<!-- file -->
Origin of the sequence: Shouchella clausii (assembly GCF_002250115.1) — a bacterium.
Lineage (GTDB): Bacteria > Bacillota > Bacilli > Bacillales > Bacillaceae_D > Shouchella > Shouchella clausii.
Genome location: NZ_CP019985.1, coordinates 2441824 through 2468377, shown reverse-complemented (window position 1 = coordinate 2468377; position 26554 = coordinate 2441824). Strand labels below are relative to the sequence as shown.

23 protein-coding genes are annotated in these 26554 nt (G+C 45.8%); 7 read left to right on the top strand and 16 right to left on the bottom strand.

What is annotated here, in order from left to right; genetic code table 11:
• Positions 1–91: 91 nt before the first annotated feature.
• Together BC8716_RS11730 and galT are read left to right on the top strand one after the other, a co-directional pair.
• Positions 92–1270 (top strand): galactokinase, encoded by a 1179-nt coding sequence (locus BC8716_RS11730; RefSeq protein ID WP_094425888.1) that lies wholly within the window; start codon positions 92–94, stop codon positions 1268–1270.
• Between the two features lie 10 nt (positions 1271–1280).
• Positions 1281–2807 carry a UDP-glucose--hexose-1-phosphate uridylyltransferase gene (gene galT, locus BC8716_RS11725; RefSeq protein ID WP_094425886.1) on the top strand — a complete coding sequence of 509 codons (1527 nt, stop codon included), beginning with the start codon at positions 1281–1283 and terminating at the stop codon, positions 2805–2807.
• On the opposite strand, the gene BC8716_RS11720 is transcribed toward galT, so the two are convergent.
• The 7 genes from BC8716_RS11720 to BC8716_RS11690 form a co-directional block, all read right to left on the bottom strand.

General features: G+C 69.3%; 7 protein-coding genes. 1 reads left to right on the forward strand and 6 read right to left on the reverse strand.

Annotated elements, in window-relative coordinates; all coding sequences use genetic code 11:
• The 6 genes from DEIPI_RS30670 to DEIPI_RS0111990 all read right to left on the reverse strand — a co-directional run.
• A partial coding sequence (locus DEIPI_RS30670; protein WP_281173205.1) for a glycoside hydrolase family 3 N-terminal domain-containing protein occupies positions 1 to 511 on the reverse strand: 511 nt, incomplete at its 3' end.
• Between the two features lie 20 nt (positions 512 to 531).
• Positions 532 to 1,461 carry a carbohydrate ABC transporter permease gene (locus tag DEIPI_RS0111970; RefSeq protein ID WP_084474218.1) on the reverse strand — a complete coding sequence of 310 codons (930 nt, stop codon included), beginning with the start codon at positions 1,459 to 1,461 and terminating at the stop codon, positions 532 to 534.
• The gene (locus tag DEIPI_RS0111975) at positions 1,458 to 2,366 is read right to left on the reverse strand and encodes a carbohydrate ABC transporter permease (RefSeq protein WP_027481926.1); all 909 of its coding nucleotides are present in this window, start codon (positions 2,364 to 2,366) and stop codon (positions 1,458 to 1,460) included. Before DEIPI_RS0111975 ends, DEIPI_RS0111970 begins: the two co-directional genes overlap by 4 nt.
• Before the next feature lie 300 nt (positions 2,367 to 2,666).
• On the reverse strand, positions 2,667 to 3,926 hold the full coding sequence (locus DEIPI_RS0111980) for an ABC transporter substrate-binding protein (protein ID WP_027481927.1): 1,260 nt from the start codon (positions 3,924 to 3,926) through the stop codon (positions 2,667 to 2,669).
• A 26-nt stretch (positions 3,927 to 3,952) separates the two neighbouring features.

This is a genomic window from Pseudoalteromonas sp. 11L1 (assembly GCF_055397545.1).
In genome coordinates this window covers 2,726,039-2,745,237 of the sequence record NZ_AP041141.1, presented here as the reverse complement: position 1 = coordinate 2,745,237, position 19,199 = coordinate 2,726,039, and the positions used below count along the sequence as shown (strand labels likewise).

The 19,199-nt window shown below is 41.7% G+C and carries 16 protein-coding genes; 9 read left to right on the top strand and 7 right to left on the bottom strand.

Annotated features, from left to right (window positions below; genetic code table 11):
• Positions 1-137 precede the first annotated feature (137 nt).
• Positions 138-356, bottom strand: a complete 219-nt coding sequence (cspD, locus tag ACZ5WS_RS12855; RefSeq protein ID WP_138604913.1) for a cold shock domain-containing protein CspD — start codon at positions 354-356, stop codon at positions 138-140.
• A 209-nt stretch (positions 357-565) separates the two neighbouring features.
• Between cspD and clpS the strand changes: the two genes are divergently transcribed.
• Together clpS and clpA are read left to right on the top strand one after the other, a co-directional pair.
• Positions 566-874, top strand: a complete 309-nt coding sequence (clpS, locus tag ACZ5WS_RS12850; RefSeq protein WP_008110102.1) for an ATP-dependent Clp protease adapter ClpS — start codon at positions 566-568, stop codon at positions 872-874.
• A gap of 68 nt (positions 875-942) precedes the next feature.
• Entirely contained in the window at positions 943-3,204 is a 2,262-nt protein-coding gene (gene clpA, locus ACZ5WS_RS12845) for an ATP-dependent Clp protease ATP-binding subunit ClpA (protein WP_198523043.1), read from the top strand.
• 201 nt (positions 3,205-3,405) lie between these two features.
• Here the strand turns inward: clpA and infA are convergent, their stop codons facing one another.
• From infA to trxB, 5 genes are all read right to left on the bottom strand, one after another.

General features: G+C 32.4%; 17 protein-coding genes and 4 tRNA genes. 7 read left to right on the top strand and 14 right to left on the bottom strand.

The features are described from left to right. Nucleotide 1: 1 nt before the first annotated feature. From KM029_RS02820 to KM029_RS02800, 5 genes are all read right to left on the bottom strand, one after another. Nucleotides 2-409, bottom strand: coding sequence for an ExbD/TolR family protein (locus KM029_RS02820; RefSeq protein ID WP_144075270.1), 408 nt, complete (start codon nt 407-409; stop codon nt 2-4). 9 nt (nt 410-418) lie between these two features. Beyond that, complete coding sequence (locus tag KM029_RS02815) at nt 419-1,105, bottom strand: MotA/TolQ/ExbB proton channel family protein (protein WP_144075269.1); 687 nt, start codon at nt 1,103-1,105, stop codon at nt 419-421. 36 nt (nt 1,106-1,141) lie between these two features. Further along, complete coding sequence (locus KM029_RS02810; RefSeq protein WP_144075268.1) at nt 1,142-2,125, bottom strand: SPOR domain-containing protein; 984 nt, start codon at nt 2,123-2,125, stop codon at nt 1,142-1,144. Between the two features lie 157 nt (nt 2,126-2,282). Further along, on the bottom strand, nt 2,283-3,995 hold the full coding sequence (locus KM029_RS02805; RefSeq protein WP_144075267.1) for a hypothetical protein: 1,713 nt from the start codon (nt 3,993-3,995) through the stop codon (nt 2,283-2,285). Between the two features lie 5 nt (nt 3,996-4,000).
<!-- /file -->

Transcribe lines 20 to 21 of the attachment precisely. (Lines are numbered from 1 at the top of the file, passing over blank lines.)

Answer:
• Before the next feature lie 300 nt (positions 2,367 to 2,666).
• On the reverse strand, positions 2,667 to 3,926 hold the full coding sequence (locus DEIPI_RS0111980) for an ABC transporter substrate-binding protein (protein ID WP_027481927.1): 1,260 nt from the start codon (positions 3,924 to 3,926) through the stop codon (positions 2,667 to 2,669).